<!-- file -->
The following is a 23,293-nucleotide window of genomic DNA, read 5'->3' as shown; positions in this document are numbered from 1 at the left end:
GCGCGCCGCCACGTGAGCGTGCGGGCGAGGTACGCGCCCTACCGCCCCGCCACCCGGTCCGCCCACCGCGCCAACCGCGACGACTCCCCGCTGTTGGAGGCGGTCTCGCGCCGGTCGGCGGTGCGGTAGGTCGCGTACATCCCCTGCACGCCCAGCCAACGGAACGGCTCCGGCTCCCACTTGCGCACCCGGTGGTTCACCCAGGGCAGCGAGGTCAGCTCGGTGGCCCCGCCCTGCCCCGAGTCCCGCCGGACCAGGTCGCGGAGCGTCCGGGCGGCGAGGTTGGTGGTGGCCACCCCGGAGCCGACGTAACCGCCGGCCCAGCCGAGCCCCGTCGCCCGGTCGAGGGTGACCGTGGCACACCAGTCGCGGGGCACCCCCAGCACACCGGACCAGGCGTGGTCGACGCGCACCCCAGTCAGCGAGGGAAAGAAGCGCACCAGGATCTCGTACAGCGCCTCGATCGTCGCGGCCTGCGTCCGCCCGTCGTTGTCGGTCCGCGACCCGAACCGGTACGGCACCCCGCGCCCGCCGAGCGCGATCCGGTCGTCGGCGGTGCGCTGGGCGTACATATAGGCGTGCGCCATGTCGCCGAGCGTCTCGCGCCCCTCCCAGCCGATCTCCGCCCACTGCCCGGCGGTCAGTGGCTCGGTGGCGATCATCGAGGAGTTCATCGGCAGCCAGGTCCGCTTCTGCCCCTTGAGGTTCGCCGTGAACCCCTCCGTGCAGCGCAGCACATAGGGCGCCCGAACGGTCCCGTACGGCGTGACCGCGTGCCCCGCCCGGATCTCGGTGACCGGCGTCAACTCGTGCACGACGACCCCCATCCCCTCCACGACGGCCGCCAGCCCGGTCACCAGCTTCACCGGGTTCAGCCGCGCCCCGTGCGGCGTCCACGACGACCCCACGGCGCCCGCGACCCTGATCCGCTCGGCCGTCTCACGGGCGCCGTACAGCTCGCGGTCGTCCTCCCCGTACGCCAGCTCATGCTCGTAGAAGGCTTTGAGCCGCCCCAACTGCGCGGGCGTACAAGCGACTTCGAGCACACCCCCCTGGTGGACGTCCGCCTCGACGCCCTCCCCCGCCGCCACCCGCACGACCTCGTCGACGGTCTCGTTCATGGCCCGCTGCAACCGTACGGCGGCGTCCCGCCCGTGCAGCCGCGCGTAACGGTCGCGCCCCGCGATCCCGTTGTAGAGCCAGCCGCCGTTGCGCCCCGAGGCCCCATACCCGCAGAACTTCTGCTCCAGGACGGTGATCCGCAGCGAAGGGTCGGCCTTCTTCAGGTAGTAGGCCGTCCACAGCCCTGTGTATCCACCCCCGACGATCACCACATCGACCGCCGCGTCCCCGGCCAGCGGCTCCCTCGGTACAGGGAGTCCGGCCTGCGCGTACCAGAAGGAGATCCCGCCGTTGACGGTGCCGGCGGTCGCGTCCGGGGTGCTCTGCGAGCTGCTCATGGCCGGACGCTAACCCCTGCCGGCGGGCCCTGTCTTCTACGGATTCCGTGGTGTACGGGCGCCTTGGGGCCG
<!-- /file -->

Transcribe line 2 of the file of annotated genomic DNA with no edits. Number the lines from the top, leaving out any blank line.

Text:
GCGCGCCGCCACGTGAGCGTGCGGGCGAGGTACGCGCCCTACCGCCCCGCCACCCGGTCCGCCCACCGCGCCAACCGCGACGACTCCCCGCTGTTGGAGGCGGTCTCGCGCCGGTCGGCGGTGCGGTAGGTCGCGTACATCCCCTGCACGCCCAGCCAACGGAACGGCTCCGGCTCCCACTTGCGCACCCGGTGGTTCACCCAGGGCAGCGAGGTCAGCTCGGTGGCCCCGCCCTGCCCCGAGTCCCGCCGGACCAGGTCGCGGAGCGTCCGGGCGGCGAGGTTGGTGGTGGCCACCCCGGAGCCGACGTAACCGCCGGCCCAGCCGAGCCCCGTCGCCCGGTCGAGGGTGACCGTGGCACACCAGTCGCGGGGCACCCCCAGCACACCGGACCAGGCGTGGTCGACGCGCACCCCAGTCAGCGAGGGAAAGAAGCGCACCAGGATCTCGTACAGCGCCTCGATCGTCGCGGCCTGCGTCCGCCCGTCGTTGTCGGTCCGCGACCCGAACCGGTACGGCACCCCGCGCCCGCCGAGCGCGATCCGGTCGTCGGCGGTGCGCTGGGCGTACATATAGGCGTGCGCCATGTCGCCGAGCGTCTCGCGCCCCTCCCAGCCGATCTCCGCCCACTGCCCGGCGGTCAGTGGCTCGGTGGCGATCATCGAGGAGTTCATCGGCAGCCAGGTCCGCTTCTGCCCCTTGAGGTTCGCCGTGAACCCCTCCGTGCAGCGCAGCACATAGGGCGCCCGAACGGTCCCGTACGGCGTGACCGCGTGCCCCGCCCGGATCTCGGTGACCGGCGTCAACTCGTGCACGACGACCCCCATCCCCTCCACGACGGCCGCCAGCCCGGTCACCAGCTTCACCGGGTTCAGCCGCGCCCCGTGCGGCGTCCACGACGACCCCACGGCGCCCGCGACCCTGATCCGCTCGGCCGTCTCACGGGCGCCGTACAGCTCGCGGTCGTCCTCCCCGTACGCCAGCTCATGCTCGTAGAAGGCTTTGAGCCGCCCCAACTGCGCGGGCGTACAAGCGACTTCGAGCACACCCCCCTGGTGGACGTCCGCCTCGACGCCCTCCCCCGCCGCCACCCGCACGACCTCGTCGACGGTCTCGTTCATGGCCCGCTGCAACCGTACGGCGGCGTCCCGCCCGTGCAGCCGCGCGTAACGGTCGCGCCCCGCGATCCCGTTGTAGAGCCAGCCGCCGTTGCGCCCCGAGGCCCCATACCCGCAGAACTTCTGCTCCAGGACGGTGATCCGCAGCGAAGGGTCGGCCTTCTTCAGGTAGTAGGCCGTCCACAGCCCTGTGTATCCACCCCCGACGATCACCACATCGACCGCCGCGTCCCCGGCCAGCGGCTCCCTCGGTACAGGGAGTCCGGCCTGCGCGTACCAGAAGGAGATCCCGCCGTTGACGGTGCCGGCGGTCGCGTCCGGGGTGCTCTGCGAGCTGCTCATGGCCGGACGCTAACCCCTGCCGGCGGGCCCTGTCTTCTACGGATTCCGTGGTGTACGGGCGCCTTGGGGCCG